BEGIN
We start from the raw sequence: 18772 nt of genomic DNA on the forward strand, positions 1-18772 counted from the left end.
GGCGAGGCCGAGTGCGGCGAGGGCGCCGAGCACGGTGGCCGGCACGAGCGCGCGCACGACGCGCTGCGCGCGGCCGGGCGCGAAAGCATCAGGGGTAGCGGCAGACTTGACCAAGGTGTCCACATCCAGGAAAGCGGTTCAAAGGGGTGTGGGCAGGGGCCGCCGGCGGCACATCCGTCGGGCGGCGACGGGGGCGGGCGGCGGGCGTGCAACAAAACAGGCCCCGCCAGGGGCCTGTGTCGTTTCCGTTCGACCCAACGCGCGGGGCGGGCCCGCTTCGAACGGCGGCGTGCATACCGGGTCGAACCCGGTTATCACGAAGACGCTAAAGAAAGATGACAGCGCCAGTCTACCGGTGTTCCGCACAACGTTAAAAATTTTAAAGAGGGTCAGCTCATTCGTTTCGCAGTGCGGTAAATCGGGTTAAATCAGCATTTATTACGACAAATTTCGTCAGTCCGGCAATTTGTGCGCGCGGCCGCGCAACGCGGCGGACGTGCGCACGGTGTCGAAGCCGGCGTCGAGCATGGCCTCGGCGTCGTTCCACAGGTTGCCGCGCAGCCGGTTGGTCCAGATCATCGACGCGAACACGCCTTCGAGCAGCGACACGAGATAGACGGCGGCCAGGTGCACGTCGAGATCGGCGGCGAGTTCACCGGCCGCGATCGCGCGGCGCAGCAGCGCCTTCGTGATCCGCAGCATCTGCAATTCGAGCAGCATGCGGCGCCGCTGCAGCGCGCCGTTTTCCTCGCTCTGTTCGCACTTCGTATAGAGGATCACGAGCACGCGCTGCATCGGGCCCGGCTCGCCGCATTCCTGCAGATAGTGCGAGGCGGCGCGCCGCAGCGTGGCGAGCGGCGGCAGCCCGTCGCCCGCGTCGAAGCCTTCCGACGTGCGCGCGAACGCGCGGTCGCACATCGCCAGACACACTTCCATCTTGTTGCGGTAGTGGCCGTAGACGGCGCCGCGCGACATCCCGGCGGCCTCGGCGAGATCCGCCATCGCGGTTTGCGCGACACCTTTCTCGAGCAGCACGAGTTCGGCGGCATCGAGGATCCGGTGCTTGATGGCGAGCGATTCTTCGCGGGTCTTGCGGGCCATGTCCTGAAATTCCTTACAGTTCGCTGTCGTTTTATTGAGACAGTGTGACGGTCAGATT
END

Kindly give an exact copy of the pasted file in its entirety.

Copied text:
We start from the raw sequence: 18772 nt of genomic DNA on the forward strand, positions 1-18772 counted from the left end.
GGCGAGGCCGAGTGCGGCGAGGGCGCCGAGCACGGTGGCCGGCACGAGCGCGCGCACGACGCGCTGCGCGCGGCCGGGCGCGAAAGCATCAGGGGTAGCGGCAGACTTGACCAAGGTGTCCACATCCAGGAAAGCGGTTCAAAGGGGTGTGGGCAGGGGCCGCCGGCGGCACATCCGTCGGGCGGCGACGGGGGCGGGCGGCGGGCGTGCAACAAAACAGGCCCCGCCAGGGGCCTGTGTCGTTTCCGTTCGACCCAACGCGCGGGGCGGGCCCGCTTCGAACGGCGGCGTGCATACCGGGTCGAACCCGGTTATCACGAAGACGCTAAAGAAAGATGACAGCGCCAGTCTACCGGTGTTCCGCACAACGTTAAAAATTTTAAAGAGGGTCAGCTCATTCGTTTCGCAGTGCGGTAAATCGGGTTAAATCAGCATTTATTACGACAAATTTCGTCAGTCCGGCAATTTGTGCGCGCGGCCGCGCAACGCGGCGGACGTGCGCACGGTGTCGAAGCCGGCGTCGAGCATGGCCTCGGCGTCGTTCCACAGGTTGCCGCGCAGCCGGTTGGTCCAGATCATCGACGCGAACACGCCTTCGAGCAGCGACACGAGATAGACGGCGGCCAGGTGCACGTCGAGATCGGCGGCGAGTTCACCGGCCGCGATCGCGCGGCGCAGCAGCGCCTTCGTGATCCGCAGCATCTGCAATTCGAGCAGCATGCGGCGCCGCTGCAGCGCGCCGTTTTCCTCGCTCTGTTCGCACTTCGTATAGAGGATCACGAGCACGCGCTGCATCGGGCCCGGCTCGCCGCATTCCTGCAGATAGTGCGAGGCGGCGCGCCGCAGCGTGGCGAGCGGCGGCAGCCCGTCGCCCGCGTCGAAGCCTTCCGACGTGCGCGCGAACGCGCGGTCGCACATCGCCAGACACACTTCCATCTTGTTGCGGTAGTGGCCGTAGACGGCGCCGCGCGACATCCCGGCGGCCTCGGCGAGATCCGCCATCGCGGTTTGCGCGACACCTTTCTCGAGCAGCACGAGTTCGGCGGCATCGAGGATCCGGTGCTTGATGGCGAGCGATTCTTCGCGGGTCTTGCGGGCCATGTCCTGAAATTCCTTACAGTTCGCTGTCGTTTTATTGAGACAGTGTGACGGTCAGATT